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Friday, October 07, 2011

How to Avoid Dying from Pneumonia

Bob Murphy says a CNBC commentator has implicitly endorsed laissez-faire in writing:

A depression occurs “only once it becomes painfully obvious that the markets and economy are failing to respond to repeated bouts of policy stimulus,” one economist said.

So, Bob concludes, this means the way to avoid depressions is obviously not to engage in monetary stimulus. Similarly, if a doctor wrote:

Death from pneumonia occurs only once it becomes painfully obvious that the patient is failing to respond to repeated bouts of antibiotic therapy.

I imagine that Bob would conclude that one could avoid dying from pneumonia by avoiding antibiotics.

8 comments:

  1. Yeah, I probably would make a wise-guy post, if a doctor said that. You know what the word "only" means, right?

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  2. Gene uses a wrong analogy which hides the crux of the problem. By choosing Pneumonia and antibiotics which have a proven unchallenged cause and effect relationship you hide that it is actually not proven without doubt that fiscal stimulus can cure a depression lastingly.

    An analogy that would lead in the other extreme would be:
    Death from pneumonia occurs only once it becomes painfully obvious that the patient is failing to respond to repeated bouts of laying on of hands therapy.

    This way I compare fiscal stimulus to a clearly useless therapy and achieve the opposite effect. Both are futile to address what Bob wanted to say with it, since it is exactly the effects of fiscal stimulus that are debated.

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  3. "Gene uses a wrong analogy which hides the crux of the problem. By choosing Pneumonia and antibiotics which have a proven unchallenged cause and effect relationship you hide that it is actually not proven without doubt that fiscal stimulus can cure a depression lastingly."

    I am merely showing the form of Bob's argument does not work. I am not "hiding" anything or assuming any cause-and-effect relationship.

    My contention is NOT that stimulus is proven to work, nor does my argument assume that. My contention is that Bob has presented a faulty argument.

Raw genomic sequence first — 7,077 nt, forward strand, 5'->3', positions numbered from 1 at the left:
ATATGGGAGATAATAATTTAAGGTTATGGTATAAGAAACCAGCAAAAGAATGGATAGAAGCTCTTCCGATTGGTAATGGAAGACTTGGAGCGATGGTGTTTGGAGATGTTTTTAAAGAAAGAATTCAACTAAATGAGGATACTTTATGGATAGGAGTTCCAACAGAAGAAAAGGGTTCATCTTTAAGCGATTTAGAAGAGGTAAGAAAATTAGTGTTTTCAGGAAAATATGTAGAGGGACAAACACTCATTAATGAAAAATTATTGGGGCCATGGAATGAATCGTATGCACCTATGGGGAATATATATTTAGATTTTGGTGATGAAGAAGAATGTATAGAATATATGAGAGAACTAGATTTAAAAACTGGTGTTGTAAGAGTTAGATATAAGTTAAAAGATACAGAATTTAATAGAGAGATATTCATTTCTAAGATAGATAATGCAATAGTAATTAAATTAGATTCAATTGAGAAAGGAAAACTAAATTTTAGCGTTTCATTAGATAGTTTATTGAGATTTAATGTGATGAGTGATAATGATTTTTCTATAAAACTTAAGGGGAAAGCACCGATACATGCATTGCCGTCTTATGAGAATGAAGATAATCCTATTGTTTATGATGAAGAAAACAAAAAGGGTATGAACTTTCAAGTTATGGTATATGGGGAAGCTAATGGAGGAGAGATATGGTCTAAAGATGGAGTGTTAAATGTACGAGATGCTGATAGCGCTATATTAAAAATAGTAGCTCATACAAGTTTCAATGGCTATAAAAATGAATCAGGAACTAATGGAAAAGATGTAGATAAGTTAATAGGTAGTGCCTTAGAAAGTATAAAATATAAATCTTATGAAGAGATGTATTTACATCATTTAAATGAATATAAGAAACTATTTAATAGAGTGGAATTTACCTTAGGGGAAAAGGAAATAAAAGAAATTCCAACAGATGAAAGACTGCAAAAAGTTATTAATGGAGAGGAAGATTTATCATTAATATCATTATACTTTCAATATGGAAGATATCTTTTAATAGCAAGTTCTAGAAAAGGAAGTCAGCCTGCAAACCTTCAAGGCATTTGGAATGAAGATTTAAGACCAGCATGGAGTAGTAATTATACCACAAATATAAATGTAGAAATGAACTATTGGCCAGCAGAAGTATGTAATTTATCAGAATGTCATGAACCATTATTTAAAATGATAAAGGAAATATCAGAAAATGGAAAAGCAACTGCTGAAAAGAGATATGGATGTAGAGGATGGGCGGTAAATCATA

"Death from pneumonia occurs only once it becomes painfully obvious that the patient is failing to respond to repeated bouts of laying on of hands therapy."

    You're total misunderstanding of what is going on here could not be made more obvious than by your choosing this example. This is not "the opposite extreme," it is the very same type of argument, and fails in the very same way: This argument would in no way prove that the laying on of hands is a failure!

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  4. 'You know what the word "only" means, right?'

    Yes, but do you, Bob? Only has *several* meanings. One meaning is "the only *possible* situation in which we see death from pneumonia is X."

    Another would be "the only *actual* situation in which we see death from pneumonia is X." Because, you know, every patient with pneumonia is given antibiotics, and every economy in a recession is given stimulus.

    Clearly, both CNBC and my hypothetical doctor were using "only" in the second, factual sense. And so your argument fails against either.

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  5. Gene, yes ok I understand what you mean now, and I think you are right here. I guess what Bob wanted to say was that it might be that fiscal stimulus is part of the problem. And if a supposed cure doesn't work as supposed people should start questioning it.

    Like in the case of taking stimulants to cure ones fatigue. At some point your fatigue will increase although you increase the dose of the stimulants until you maybe break down. First it seems they work, but finally they make it worse.

    But you are right, this is no prove that the supposed cure really doesn't work at all or/and that it aggravates the problem

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  6. OK, skylien, cool: my only point is that there are at least three valid conclusions one can draw:

    1) we didn't do enough of the cure;
    2) the patient was going to die anyway; or
    3) the cure made things worse.

    The mere fact that we only see patients dying after taking the cure does nothing to tell us which of the three is the case, if all patients get the same cure!

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  7. Right. Thats the crux.

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  8. Skylien, you and Gene are both wrong. I wasn't trying to "say" anything in my post at all. I was making a joke based on one possible reading of the CNBC quotation. Jeez Louise.

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